Starting seventh, Miller quickly made his way forward. He was second at the end of two laps. One lap later, he grabbed the lead from Jorge Martin. Once in the lead, Miller posted three consecutive fastest laps and was never seriously challenged. It was Australian native Miller’s first race win of the season and his sixth podium finish.

The proximity to his home turf was not lost.

“I can ride a motorcycle sometimes,” Miller said in NBC Sports’ post-race coverage. “I felt amazing all weekend since I rolled out on the first practice. It feels so awesome to be racing on this side of the world.

“What an amazing day. It’s awesome; we have the home Grand Prix coming up shortly. Wedding coming up in a couple of weeks. I’m over the moon; can’t thank everyone enough.”

Miller beat Brad Binder to the line by 3.4 seconds with third-place Jorge Martin finishing about one second behind.

But the center of the storm was located just inside the top 10 as both Quartararo and Bagnaia started deep in the field.

Quartararo was on the outside of row three in ninth with Bagnaia one row behind in 12th. Neither rider moved up significantly, but the championship continued to be of primary importance as Bagnaia put in a patented late-race charge to settle onto Quartararo’s back tire, which would have allowed the championship leader to gain only a single point.

On the final lap, Bagnaia charged just a little too hard and crashed under heavy braking, throwing away the seven points he would have earned for a ninth-place finish.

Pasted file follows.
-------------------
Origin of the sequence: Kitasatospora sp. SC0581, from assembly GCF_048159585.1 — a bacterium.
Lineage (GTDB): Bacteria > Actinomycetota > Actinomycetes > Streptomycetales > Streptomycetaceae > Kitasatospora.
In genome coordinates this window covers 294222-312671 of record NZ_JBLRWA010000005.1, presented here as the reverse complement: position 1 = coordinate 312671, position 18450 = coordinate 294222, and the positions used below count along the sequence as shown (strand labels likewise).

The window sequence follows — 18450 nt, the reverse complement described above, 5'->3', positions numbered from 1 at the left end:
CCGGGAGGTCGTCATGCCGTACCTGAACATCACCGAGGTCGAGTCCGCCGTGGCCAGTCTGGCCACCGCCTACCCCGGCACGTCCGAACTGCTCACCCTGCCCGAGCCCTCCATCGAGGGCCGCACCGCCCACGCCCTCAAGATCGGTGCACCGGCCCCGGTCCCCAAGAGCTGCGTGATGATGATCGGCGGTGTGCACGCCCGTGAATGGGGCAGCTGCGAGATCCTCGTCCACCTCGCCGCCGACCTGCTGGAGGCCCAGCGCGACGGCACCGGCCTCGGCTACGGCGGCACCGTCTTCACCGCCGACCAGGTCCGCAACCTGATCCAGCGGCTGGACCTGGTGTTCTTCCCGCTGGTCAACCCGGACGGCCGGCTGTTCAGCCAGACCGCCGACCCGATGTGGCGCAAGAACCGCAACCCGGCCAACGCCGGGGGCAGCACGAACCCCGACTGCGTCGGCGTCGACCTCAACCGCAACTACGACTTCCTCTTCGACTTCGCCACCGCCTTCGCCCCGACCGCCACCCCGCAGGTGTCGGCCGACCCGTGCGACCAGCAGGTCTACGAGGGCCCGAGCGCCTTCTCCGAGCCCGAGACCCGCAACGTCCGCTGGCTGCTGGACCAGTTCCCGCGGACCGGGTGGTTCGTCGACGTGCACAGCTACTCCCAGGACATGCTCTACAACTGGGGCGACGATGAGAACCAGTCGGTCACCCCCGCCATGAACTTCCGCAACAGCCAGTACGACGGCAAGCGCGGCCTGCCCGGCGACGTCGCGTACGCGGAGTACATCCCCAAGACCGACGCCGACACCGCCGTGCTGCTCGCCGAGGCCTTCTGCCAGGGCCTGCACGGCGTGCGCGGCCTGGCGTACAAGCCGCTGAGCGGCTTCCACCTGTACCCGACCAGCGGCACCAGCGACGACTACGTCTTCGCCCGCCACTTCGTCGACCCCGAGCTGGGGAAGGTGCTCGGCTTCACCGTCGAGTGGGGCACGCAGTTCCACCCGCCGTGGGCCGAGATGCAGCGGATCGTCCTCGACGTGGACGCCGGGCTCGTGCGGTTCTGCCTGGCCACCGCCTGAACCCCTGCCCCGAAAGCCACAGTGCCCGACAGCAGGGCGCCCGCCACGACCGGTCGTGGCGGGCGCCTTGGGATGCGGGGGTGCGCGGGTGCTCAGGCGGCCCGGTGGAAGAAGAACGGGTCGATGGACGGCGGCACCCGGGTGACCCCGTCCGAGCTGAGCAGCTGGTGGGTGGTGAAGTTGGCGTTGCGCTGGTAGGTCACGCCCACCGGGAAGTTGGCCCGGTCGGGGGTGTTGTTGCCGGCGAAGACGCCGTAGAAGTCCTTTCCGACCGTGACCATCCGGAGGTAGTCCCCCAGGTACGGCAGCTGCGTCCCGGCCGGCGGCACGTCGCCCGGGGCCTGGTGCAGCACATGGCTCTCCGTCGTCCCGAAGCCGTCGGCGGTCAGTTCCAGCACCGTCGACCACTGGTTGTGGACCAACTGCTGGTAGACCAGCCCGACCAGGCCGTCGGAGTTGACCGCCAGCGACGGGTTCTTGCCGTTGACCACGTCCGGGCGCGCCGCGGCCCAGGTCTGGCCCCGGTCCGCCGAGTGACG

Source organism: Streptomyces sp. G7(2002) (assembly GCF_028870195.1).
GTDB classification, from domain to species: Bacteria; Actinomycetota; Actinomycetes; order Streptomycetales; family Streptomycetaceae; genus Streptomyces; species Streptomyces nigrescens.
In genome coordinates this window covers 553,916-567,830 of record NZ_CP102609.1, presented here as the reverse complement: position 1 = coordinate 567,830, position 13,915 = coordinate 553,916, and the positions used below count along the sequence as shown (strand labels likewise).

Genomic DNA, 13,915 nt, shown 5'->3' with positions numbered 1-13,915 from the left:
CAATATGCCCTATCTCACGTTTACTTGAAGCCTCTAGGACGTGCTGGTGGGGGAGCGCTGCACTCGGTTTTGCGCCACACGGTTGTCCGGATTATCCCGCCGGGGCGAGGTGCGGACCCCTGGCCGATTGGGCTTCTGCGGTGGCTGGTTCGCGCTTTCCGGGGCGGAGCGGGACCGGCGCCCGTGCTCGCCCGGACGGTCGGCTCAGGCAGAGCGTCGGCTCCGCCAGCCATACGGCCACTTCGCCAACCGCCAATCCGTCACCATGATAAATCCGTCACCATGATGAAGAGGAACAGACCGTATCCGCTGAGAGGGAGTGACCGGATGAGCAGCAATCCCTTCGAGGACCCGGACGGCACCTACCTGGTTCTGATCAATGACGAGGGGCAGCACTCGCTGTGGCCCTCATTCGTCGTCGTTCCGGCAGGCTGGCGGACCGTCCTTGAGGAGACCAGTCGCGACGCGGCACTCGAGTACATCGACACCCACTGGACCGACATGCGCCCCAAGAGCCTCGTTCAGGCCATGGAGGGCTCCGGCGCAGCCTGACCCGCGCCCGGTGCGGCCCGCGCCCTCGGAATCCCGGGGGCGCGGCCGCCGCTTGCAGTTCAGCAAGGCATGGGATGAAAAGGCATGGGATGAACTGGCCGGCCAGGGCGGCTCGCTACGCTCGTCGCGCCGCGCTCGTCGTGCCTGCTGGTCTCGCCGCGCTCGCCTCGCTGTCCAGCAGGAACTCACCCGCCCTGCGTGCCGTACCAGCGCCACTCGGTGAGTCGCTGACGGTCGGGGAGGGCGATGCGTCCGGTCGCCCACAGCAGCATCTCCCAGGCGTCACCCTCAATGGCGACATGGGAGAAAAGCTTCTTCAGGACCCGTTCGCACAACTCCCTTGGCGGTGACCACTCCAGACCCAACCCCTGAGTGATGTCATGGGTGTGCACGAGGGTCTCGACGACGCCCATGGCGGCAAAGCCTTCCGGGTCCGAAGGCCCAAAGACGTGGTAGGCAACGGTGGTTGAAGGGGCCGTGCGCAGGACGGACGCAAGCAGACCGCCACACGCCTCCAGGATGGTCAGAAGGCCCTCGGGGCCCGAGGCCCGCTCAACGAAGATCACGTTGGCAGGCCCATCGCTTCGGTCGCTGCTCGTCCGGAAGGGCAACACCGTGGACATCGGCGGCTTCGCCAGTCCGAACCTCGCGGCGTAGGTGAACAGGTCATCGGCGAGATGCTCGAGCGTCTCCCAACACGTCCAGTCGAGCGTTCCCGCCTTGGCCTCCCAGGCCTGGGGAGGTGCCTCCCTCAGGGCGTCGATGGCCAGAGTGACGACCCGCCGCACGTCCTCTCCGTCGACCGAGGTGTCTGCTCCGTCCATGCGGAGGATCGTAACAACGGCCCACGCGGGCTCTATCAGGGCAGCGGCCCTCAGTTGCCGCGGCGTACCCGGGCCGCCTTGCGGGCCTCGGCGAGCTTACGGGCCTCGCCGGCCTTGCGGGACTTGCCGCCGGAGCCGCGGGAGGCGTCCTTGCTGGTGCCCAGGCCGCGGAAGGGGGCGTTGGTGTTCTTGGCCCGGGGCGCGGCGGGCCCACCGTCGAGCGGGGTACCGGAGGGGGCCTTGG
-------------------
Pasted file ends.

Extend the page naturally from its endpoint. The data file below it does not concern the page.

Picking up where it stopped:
The day was even more dramatic for the rider who entered the MotoGP Japanese Grand Prix third in the standings. On the sighting lap, Aleix Espargaro had an alarm sound, so he peeled off into the pits, dropped his primary bike and jumped aboard the backup. Starting from pit lane, he trailed the field and was never able to climb into the points. An undisclosed electronic problem was the culprit.

For Quartararo, gaining eight points on the competition was more than a moral victory. This was a track on which he expected to run moderately, and he did, but the problems for his rivals gives him renewed focus with four rounds remaining.

Next week, the series heads to Thailand and then Miller’s home track of Phillip Island in Australia. They will close out the Pacific Rim portion of the schedule before heading to Spain for the finale in early November.

It would appear team orders are not in play among the Ducati riders. Last week’s winner Enea Bastianini made an aggressive early move on Bagnaia for position before the championship contender wrestled the spot back.

In his second race back following arm surgery, Marc Marquez won the pole. His last pole was more than 1,000 days ago on this same track in 2019, the last time the series competed at Motegi. Marquez slipped to fifth in the middle stages of the race, before regaining a position to finish just off the podium.

In Moto2 competition, Ai Ogura beat Augusto Fernandez to close the gap in that championship to two points. Fernandez holds the scant lead. Alonso Lopez rounded out the podium.

Both American riders, Cameron Beaubier and Joe Roberts finished just outside the top 10 in 11th and 12th respectively.